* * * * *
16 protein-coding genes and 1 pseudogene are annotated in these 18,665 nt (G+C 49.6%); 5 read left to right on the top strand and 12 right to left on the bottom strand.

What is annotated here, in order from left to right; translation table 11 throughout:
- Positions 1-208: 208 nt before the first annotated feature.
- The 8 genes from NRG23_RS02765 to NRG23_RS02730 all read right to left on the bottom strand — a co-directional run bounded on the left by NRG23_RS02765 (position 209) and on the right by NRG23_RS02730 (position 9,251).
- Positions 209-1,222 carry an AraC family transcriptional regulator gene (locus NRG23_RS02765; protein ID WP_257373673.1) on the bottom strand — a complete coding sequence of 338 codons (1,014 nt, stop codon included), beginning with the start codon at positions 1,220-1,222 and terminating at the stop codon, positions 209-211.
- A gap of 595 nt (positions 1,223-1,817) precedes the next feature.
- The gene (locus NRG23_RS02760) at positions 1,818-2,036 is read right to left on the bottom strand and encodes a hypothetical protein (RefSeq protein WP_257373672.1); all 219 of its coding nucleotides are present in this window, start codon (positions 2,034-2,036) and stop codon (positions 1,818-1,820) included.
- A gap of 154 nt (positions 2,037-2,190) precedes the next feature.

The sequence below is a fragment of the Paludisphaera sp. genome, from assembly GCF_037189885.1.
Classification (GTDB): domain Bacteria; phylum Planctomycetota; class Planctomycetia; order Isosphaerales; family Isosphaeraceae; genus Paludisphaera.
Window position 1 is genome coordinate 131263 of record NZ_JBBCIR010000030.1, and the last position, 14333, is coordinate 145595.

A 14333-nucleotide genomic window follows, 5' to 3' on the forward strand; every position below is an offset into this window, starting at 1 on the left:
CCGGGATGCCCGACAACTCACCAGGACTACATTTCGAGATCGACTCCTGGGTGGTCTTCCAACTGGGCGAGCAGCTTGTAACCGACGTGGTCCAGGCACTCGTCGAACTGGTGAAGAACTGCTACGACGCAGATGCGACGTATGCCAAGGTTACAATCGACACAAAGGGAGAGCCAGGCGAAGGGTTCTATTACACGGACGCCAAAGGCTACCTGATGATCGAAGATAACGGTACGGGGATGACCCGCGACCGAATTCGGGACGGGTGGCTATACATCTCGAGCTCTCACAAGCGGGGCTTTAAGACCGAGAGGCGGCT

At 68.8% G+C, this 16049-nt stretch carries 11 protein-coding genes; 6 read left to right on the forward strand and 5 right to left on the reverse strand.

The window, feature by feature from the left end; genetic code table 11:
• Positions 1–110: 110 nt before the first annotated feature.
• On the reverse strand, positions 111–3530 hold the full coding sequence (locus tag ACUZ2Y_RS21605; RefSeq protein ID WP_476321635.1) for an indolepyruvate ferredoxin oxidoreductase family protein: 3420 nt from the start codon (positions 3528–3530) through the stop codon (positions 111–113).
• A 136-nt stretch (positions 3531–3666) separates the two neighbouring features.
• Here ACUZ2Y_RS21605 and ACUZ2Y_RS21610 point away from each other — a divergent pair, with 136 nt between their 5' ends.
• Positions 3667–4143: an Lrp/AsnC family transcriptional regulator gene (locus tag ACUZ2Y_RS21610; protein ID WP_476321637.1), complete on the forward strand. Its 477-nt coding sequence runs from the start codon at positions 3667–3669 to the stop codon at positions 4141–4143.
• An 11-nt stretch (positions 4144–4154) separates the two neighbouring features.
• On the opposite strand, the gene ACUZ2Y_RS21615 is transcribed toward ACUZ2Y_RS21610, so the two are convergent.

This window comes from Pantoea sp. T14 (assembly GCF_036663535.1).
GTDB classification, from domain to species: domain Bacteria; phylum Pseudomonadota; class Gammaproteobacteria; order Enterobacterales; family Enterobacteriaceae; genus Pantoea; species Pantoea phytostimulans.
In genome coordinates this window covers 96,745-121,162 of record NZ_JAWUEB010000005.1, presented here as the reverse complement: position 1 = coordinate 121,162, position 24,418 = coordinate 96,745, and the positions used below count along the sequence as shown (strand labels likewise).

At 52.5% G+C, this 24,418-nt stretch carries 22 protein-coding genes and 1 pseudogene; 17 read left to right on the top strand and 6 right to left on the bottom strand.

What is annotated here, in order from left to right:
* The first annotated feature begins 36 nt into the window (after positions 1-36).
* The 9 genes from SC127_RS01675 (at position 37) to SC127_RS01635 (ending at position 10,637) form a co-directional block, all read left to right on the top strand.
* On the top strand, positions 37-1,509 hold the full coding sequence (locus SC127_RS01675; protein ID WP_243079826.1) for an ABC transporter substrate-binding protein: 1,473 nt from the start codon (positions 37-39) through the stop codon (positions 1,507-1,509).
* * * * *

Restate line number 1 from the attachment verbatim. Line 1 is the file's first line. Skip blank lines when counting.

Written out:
16 protein-coding genes and 1 pseudogene are annotated in these 18,665 nt (G+C 49.6%); 5 read left to right on the top strand and 12 right to left on the bottom strand.